Saturday, November 26, 2016



A third attribute of God's greatness is that of being UNCHANGEABLE. This is true of God in His entirety and this quality extends to each attribute.

1. The testimony of the Scriptures to this characteristic of God is quite extensive. The immutability of God underlies the entire message of the Bible. In explicit statement, God identifies Himself to Moses, "I AM THAT I AM" (Exod. 3:14). This statement means that God is always the same. He is not, "I was" or "I will be," but always the "I AM." It is therefore in agreement with this fact that He declares, "I am the Lord, I change not" (Mal. 3:6). In con­trast with creation in its variation the Psalmist declares, "But thou art the same" (Psa. 102:27).

What is true of the being of God is also true of every aspect of His being. In moral character God remains unchanged, for He is "the Father of lights, with whom can be no variation, neither shadow that is cast by turning" (James 1:17 ASV). His mind does not change (Num. 23:19; Job 23:13), nor His thoughts (Psa. 33:11), nor His purpose (Ezek. 24:14), nor His word (Isa. 40:6-8), nor His promise (Heb. 6:17), nor His oath (Heb. 6:18), nor His wrath (Psa. 7:11), nor His activity (John 5:17).

2. The explanation of this attribute is quite simple, but its comprehen­sion is quite difficult because we tend to think of God in terms of created things in which there is change. God is immutable in the sense that He never differs from Himself. In His greatness He never develops or diminishes. In His good­ness He never advances or retreats. He never gets better or worse. He never changes within Himself. He never becomes something other than what He already is. It is affirmed of the second person of the Godhead, the Lord Jesus Christ, and it is therefore true of the entire Godhead, "the same yesterday, and today, and forever" (Heb. 13:8).

But the immutability of God does not mean immovability. God does change in His dealings with men and things in order that He may remain unchangeable in His being. In God's dealings and attitude toward one man, God did change (1 Sam. 15:10-11), in order that He might not change in His attitude toward evil (1 Sam. 15:29). God did change in His response to Nineveh because the Ninevites changed in their attitude toward God (Jonah 3:4, 5, 9, 10), and thus God remained unchangeable in His grace and mercy and kindness (Jonah 4:2). Changing circumstances and moral conditions make it necessary for God to change in His manifestation and application of Himself. So "it repented the Lord that he had made man on the earth" (Gen. 6:6), "But Noah found grace in the eyes of the Lord...And God remembered Noah" (Gen. 6:8; 8:1). Like mer­cury that responds to changes in temperature, God also changes toward the varying responses of men and remains the same.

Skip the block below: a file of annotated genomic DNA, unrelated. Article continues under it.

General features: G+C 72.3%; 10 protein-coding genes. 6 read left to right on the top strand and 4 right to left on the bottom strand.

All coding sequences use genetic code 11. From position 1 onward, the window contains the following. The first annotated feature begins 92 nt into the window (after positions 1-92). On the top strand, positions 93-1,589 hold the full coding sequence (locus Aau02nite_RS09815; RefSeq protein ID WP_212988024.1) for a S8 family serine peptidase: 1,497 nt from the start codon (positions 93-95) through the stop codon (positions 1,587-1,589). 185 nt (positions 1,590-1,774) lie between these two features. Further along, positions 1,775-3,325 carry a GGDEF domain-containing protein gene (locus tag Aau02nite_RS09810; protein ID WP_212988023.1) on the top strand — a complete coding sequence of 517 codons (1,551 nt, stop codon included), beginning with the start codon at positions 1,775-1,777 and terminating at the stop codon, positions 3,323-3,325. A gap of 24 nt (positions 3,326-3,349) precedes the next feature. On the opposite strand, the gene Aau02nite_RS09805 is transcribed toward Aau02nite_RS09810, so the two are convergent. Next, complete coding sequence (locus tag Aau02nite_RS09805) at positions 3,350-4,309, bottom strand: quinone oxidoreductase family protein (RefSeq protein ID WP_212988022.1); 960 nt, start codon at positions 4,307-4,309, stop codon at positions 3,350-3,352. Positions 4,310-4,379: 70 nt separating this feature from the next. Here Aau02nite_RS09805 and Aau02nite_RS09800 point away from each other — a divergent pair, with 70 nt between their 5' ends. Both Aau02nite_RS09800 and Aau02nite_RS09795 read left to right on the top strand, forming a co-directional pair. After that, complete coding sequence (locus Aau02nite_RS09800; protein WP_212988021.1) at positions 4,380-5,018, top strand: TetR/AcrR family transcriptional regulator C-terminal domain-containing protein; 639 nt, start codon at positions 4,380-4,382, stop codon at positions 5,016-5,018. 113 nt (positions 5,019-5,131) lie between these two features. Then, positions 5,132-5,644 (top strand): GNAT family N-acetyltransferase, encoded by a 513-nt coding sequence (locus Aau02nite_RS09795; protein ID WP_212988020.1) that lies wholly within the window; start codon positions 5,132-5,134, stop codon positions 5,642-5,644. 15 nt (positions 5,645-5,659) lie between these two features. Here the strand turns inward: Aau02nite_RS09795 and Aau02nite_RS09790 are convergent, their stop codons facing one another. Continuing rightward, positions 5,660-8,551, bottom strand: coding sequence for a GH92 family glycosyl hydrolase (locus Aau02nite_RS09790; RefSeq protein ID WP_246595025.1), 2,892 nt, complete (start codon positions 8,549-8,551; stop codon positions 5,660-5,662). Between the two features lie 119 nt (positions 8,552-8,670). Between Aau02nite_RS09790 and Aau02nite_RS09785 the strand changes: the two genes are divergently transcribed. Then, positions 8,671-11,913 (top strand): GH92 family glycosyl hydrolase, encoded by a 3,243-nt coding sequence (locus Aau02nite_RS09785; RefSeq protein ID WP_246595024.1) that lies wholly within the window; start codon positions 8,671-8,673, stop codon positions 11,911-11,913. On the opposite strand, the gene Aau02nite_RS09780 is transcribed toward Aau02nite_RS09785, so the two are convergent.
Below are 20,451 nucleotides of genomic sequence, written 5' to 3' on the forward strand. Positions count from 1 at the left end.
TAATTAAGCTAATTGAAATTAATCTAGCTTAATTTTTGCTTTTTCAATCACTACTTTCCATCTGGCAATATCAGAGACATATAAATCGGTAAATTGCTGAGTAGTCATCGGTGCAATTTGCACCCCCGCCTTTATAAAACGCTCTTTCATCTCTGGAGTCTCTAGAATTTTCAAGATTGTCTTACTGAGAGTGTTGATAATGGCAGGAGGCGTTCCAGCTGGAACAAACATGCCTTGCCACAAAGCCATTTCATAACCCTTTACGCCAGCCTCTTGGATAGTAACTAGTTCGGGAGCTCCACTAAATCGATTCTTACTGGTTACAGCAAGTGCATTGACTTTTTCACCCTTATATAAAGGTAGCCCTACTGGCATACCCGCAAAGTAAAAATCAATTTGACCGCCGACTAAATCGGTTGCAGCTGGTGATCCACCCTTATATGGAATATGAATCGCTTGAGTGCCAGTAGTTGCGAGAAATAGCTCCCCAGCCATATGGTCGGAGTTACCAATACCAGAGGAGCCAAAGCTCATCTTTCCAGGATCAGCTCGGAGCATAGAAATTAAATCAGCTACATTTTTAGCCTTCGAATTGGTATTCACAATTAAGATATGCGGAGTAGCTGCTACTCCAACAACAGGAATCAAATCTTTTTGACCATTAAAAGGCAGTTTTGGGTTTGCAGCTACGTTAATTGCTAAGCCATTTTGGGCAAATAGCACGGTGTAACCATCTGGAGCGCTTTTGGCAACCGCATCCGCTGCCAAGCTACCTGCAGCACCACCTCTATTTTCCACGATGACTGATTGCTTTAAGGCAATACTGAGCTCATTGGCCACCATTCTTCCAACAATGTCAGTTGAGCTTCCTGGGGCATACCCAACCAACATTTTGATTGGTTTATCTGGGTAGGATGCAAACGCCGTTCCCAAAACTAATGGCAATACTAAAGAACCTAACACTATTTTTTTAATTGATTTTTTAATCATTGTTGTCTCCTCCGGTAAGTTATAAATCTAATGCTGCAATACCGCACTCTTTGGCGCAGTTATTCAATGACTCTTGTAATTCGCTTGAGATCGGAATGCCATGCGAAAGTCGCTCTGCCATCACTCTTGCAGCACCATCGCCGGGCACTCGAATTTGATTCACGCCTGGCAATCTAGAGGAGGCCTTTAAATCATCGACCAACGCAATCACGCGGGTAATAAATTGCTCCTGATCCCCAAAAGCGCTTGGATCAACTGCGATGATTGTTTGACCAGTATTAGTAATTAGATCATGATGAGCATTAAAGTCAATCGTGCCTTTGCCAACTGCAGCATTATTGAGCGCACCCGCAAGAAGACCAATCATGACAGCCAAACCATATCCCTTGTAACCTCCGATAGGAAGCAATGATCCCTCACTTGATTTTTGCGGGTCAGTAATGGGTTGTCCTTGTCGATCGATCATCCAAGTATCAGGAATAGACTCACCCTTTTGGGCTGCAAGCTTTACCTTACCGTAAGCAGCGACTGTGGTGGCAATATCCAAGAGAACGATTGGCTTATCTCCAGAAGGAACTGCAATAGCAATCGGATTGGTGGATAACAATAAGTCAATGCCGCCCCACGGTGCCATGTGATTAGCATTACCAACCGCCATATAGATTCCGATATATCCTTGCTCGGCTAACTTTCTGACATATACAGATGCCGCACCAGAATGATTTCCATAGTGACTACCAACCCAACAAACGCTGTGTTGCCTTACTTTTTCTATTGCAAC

Many theologians refer to the simplicity of God. The purpose is to differentiate from multiplicity of parts and relations. In this sense the divine essence can experience no change such as is true where there are many parts? It is the shift of these parts in their relationships that constitutes change within. And it is the addition of elements to these parts that produces change from without. But with God neither of these things are true. God is self-existent, so there can be no addition from without, and He is self-composed, so there can be no change within. In His self-sufficiency He is God now, He was always God in the same way, and He will ever be God into eternity.

3. The practical value of this great truth comes to full fruition when viewed on the changing background of creation. In a changing world, which is constantly being depleted of power and substance, it is encouragement to the prophet to know that with the Lord, the Creator, there is no fainting or weariness. Power and strength flow from a constant source and it is always avail­able to those who wait upon the Lord (Isa. 40:28-31). The heavens and earth shall perish. They shall wax old as does a garment and they shall be changed. But the Lord will endure; His years shall have no end. Through all the changes in creation, He will remain the same. In this fact there is the guarantee for continued existence and life for those who belong to the Lord (Psa.102:24-28).

The eternal counsels of the Lord never change, so it is determined that eventually all these will be realized in the course of the centuries. Blessed indeed is that nation that makes such a God its Lord (Psa. 33:11-12).

The everlasting covenants of God to His people are the guarantee that all His promises to His people will be kept. Even though Israel has sinned, the reason they are not consumed rests in the fact that God does not change (Mal. 3:6).

The character of God is that of a perfect and unchanging holiness. This is the basis of all true morality. Moreover, this unchanging holiness guarantees that moral distinctions will persist through all the changing patterns of human kind. Many may make ever so great an attempt to initiate a new morality, but it will be in vain, for that One who is the ground of true morality does not change (James 1:13-17).

This changeless character of God stands as a warning to unbelievers. The unbelief of men does not negate or change God, who must ever be true to Himself, and therefore will eventually punish unbelievers (2 Tim. 2:13).

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